Across college athletics Tuesday night, administrators sent each other emojis of champagne flutes and party hats. They set up their anonymous dates to text reporters, as if there was something new or interesting to say about the end of Mark Emmert’s failed term as NCAA president. Some of them were so happy to be rid of the guy that they preferred to save their cynicism for another day.
The abrupt announcement that Emmert will step down sometime in the next 14 months has been a long time coming. If a leader’s measure is whether his organization is better or worse for his term, there is no real debate about Emmert’s legacy: During nearly a dozen years in office, the NCAA’s position on nearly every critical issue for their existence has diminished.
This was not the result of bad luck, or even necessarily the clumsy restrictions of the NCAA’s president-driven grand structure. From name, image and likeness to applying rules to gender equality to transfers to negotiating television contracts to forming a legal strategy in cases that could be considered existential threats to the organization, the NCAA under Emmert was reactive in Instead of being proactive, it lacked the vision. to anticipate big changes and settle for small-bore solutions to disguise the fundamental problems.
As a result, Emmert leaves behind a job that few qualified people will want and an NCAA that has lost credibility with its own members, with Congress, and with a general public that rightly wonders what it’s for besides putting on a good basketball tournament. .
Regardless of the strengths or weaknesses he brought to the job, and his personal feelings about the multitude of challenges the NCAA faced, hardly anyone in college sports would argue that Emmert was successful in navigating them. If it were, Emmert wouldn’t have been ousted Tuesday by the same presidents who gave him a contract extension just a year ago.
At the same time, Emmert’s elimination alone will not be the event that turns the battleship around. In this time of uncertainty and upheaval, what happens next will tell us everything we need to know about where the presidents intend to take college sports.
The trend in recent times has been to give the job to one of their own. That makes sense when you see the job as a high-paying piñata for college presidents who are far more concerned with the profitability of their medical school or their position in academic rankings. That’s why some of the immediate speculation focused on college presidents with athletic credibility, someone like Washington State’s Kirk Schulz, who previously chaired the NCAA Board of Governors, or Baylor’s Linda Livingstone, a former college basketball player who served in Division 1. Board of Directors and Governing Board.
But if that’s what NCAA members want from their president, another Emmert who has better leadership skills and public relations experience, it’s hard to see much of a future for the organization after Congress and the courts finish dismantling the amateurism.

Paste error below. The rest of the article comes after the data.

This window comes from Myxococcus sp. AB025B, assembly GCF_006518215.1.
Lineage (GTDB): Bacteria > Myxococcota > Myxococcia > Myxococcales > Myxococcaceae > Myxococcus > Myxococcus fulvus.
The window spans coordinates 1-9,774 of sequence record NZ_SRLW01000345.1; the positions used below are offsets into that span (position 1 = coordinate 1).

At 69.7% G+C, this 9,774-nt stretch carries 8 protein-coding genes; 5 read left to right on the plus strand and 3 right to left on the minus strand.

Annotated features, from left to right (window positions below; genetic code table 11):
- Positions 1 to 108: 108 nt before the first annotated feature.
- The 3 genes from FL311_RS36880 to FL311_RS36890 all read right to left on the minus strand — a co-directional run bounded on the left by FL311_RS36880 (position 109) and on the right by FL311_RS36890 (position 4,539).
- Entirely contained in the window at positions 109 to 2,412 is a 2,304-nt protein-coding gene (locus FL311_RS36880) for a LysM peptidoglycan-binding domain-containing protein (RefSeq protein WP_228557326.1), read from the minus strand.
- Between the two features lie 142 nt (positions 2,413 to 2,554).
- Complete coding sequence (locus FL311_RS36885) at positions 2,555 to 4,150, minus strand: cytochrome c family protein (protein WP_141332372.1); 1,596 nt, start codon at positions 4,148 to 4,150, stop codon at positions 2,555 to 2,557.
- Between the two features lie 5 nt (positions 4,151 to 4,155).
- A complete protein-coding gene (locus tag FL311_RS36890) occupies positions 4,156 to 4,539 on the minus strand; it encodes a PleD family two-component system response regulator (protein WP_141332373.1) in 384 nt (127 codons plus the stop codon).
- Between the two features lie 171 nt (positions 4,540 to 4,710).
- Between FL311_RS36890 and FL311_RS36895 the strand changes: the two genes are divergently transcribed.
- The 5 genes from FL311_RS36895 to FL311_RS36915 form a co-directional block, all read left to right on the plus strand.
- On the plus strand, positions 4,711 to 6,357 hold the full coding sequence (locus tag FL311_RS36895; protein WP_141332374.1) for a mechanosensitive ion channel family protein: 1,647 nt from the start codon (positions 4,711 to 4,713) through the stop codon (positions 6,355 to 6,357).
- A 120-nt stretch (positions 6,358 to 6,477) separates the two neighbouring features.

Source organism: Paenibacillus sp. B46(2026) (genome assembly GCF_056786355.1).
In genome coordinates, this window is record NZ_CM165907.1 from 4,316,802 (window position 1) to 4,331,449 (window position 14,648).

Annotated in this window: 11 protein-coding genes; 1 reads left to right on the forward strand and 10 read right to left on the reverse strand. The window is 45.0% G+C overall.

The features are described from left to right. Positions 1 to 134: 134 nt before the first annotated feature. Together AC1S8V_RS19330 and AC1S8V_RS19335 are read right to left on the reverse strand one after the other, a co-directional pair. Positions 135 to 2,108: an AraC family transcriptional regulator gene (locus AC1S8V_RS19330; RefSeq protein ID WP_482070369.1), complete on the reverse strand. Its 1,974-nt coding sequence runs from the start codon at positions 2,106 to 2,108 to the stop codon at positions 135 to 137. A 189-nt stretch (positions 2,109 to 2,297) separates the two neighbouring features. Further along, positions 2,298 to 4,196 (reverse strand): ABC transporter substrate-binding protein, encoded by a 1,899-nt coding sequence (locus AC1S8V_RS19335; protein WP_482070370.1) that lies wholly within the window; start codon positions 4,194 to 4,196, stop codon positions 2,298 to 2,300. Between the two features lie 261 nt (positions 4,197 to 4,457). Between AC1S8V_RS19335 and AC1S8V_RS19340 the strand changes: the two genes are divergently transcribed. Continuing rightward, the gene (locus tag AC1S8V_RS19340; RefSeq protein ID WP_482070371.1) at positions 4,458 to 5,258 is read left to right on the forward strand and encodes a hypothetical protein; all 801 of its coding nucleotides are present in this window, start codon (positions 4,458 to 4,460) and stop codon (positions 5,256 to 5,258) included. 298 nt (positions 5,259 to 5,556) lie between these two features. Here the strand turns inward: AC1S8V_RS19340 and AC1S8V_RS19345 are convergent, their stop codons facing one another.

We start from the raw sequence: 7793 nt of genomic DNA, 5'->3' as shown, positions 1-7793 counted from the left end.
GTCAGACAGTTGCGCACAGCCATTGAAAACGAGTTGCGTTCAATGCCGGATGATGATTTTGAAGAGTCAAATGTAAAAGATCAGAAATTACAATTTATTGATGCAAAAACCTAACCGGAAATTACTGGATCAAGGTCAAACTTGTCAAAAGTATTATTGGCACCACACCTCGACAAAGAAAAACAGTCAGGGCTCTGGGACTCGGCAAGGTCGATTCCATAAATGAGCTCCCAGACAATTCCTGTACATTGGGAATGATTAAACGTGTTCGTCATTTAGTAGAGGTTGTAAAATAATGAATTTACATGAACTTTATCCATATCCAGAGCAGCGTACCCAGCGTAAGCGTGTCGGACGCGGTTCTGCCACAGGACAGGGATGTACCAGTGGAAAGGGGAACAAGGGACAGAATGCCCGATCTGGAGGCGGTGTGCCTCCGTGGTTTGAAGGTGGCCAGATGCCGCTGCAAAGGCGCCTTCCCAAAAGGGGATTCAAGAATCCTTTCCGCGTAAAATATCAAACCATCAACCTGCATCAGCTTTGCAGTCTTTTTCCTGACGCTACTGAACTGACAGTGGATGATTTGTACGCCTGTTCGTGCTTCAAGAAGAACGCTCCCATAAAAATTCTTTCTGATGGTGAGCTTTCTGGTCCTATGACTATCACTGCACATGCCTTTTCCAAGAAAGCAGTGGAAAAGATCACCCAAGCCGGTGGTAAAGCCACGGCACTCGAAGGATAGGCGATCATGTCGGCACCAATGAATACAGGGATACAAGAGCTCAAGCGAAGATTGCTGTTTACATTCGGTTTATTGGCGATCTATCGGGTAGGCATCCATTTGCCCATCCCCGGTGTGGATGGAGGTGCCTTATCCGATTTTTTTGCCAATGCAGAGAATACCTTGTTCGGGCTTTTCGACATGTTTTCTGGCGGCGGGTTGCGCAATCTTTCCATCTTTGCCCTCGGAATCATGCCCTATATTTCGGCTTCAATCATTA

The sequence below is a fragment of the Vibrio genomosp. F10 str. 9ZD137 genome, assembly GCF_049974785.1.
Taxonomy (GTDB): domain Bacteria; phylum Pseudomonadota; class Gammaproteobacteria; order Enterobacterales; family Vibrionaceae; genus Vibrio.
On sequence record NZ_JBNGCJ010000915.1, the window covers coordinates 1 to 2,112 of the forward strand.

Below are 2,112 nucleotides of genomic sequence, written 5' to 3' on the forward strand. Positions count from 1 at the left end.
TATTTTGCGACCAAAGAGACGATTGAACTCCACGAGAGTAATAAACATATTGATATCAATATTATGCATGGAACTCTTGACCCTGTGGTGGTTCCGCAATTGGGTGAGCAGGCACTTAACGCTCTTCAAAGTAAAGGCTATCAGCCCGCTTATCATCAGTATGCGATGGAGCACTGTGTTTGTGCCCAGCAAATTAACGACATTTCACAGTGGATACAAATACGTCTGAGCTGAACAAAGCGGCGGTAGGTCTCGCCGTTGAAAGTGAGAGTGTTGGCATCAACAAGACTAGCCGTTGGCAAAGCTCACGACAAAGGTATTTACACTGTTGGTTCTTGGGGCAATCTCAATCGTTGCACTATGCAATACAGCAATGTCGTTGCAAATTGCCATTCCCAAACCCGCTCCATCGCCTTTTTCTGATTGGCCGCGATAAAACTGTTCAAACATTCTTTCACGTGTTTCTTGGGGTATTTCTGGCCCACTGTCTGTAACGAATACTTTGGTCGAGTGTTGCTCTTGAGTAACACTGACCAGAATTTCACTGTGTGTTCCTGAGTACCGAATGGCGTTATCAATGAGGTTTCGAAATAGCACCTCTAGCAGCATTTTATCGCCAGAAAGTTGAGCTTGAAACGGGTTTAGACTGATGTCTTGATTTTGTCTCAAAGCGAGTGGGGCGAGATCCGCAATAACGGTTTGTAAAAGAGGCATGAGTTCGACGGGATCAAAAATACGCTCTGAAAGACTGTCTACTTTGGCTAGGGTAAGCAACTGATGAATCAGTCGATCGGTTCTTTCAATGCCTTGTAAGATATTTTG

This might be the time to hand the reins to someone outside of college sports to come up with a more realistic and forward-looking vision of what needs to be done to keep the NCAA relevant and give that person the power to achieve it.
The NCAA needs someone who can credibly navigate Washington, DC, as it became clear over the last two years that senators and members of Congress were using Emmert as a punching bag for political points and were not going to pass a legislation that would rescue the NCAA from its own mess.
He needs someone who can win back the trust of his members, and especially conference commissioners like the SEC’s Greg Sankey and the Big Ten’s Kevin Warren, who wield the power to walk away from the NCAA tomorrow if he’s not nimble enough to satisfy. your needs.
You need someone whose answer to everything isn’t to form another committee. You need someone who can present a vision for why the NCAA is integral to managing college sports and improving the well-being of athletes in the modern world, rather than preserving an outdated concept of amateurism that doesn’t exist anywhere. another place in sports.
That will not be an easy job for anyone. The NCAA’s problems are so entrenched and broad that even the most visionary thinker and powerful personality will face an uphill battle organizing agendas and building consensus about the future. At least it will pay well.
Emmert wasn’t the only problem with college sports, but for more than a decade, he didn’t offer much in the solutions department. At every key moment of his tenure: the Penn State/Jerry Sandusky scandal, the Ed O’Bannon lawsuit challenging the NCAA’s ownership of image rights, the FBI investigation into college basketball, the loss in the Supreme Court in NCAA v. Alston and More: Emmert was the face of failed strategy and even worse execution.
At the campus level, his departure will be celebrated in the coming days and weeks. But unless the NCAA is ready to reinvent the whole job, including its limitations on power and the direction university presidents want to take the entire organization, the next person in line isn’t going to be much more successful than Emmert.
Follow USA TODAY sports columnist Dan Wolken on Twitter @DanWolken